About a week go, NASA announced the 20th anniversary of the discovery of the first exoplanet, and all I could do was think of the amazing Geoff Marcy. When it comes to exoplanet astronomy and the hunt for these objects, Marcy is THE guy (The Atlantic compared his contributions to Copernicus’s). He’s an astronomer at the University of California, Berkeley, and someone who was until recently someone I’ve wanted to meet and thank for his contributions.
Not anymore. It turns out Marcy is a serial sexual harasser and an insidious one at that. Reports published over Friday and Saturday paint a picture of a man given to the sadistic pleasure of hitting on, massaging, kissing and groping his students while perfectly aware that his standing in the academic community would protect him. BuzzFeed broke the story Friday by leaking details of Berkeley’s investigation into Marcy’s conduct in 2001-2010, as well as noting that the university hadn’t taken any serious action against him. To quote from BuzzFeed,
She didn’t register an official complaint until eight years later, by which time she’d left astronomy — in part, she said, because of the sexual harassment she and other female astronomers experienced. “When you’re a student and you see every complaint being ignored, and every male professor who has violated that have zero consequences, it really makes you not want to step forward,” she said.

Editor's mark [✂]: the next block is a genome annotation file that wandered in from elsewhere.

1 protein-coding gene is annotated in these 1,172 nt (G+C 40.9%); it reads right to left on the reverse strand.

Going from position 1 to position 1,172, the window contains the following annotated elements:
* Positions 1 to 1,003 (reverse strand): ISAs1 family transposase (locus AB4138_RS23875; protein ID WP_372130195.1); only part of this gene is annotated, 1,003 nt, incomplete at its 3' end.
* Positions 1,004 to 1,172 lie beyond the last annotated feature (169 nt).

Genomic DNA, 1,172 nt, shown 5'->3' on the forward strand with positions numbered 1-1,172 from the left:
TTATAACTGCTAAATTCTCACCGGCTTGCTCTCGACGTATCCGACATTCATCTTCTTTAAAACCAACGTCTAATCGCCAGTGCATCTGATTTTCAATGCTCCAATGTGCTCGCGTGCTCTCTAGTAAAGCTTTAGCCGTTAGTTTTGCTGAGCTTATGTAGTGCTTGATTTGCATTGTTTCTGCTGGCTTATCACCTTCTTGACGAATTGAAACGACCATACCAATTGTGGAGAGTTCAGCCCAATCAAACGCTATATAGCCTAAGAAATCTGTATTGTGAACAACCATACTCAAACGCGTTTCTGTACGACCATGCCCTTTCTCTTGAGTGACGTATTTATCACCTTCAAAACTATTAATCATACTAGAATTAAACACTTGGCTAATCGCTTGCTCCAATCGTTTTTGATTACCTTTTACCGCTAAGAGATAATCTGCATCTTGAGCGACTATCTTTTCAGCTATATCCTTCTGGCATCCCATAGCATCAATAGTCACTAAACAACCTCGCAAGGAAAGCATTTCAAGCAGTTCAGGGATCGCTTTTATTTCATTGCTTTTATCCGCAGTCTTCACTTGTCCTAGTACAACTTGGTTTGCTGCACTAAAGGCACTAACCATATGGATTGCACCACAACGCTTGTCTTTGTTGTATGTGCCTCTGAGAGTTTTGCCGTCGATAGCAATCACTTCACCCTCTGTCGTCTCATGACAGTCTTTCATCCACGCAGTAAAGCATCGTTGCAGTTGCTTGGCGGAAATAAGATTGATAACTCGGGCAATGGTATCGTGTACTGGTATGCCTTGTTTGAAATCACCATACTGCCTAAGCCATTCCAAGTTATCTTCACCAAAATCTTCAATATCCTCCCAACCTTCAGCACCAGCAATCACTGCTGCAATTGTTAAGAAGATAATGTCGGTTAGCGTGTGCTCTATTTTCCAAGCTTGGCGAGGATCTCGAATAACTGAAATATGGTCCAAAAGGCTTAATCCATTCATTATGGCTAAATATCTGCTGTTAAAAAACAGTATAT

Proof enough that the wider community at Berkeley was complicit in Marcy’s actions, refusing to act on complaints and hoping perhaps that the problem would go away. It doesn’t.
In the documents, the investigator wrote: “Based on the preponderance of evidence, I find it more likely than not that [Marcy] acted as reported by Complainant 3.”
Here’s an equally bad part:
As a result of the findings, the women were informed, Marcy has been given “clear expectations concerning his future interactions with students,” which he must follow or risk “sanctions that could include suspension or dismissal.”
He spent a decade sexually harassing students, and the university, when it finds out, sends him a note. Seems legit.
“After all of this effort and trying to go through the proper channels, Berkeley has ultimately come up with no response,” said Joan Schmelz, who until recently led the American Astronomical Society’s Committee on the Status of Women in Astronomy.
What made the revelation more fucked-up was Marcy’s strange letter that, thought it was supposed to be apologetic by any standards, was simply the harasser trying to come off as the unfortunate fall-guy. He posted the letter after Berkeley’s worthless response left many of his peers and students angry and calls arose for him to not be allowed to attend the annual AAAS meeting, a major event for astronomers.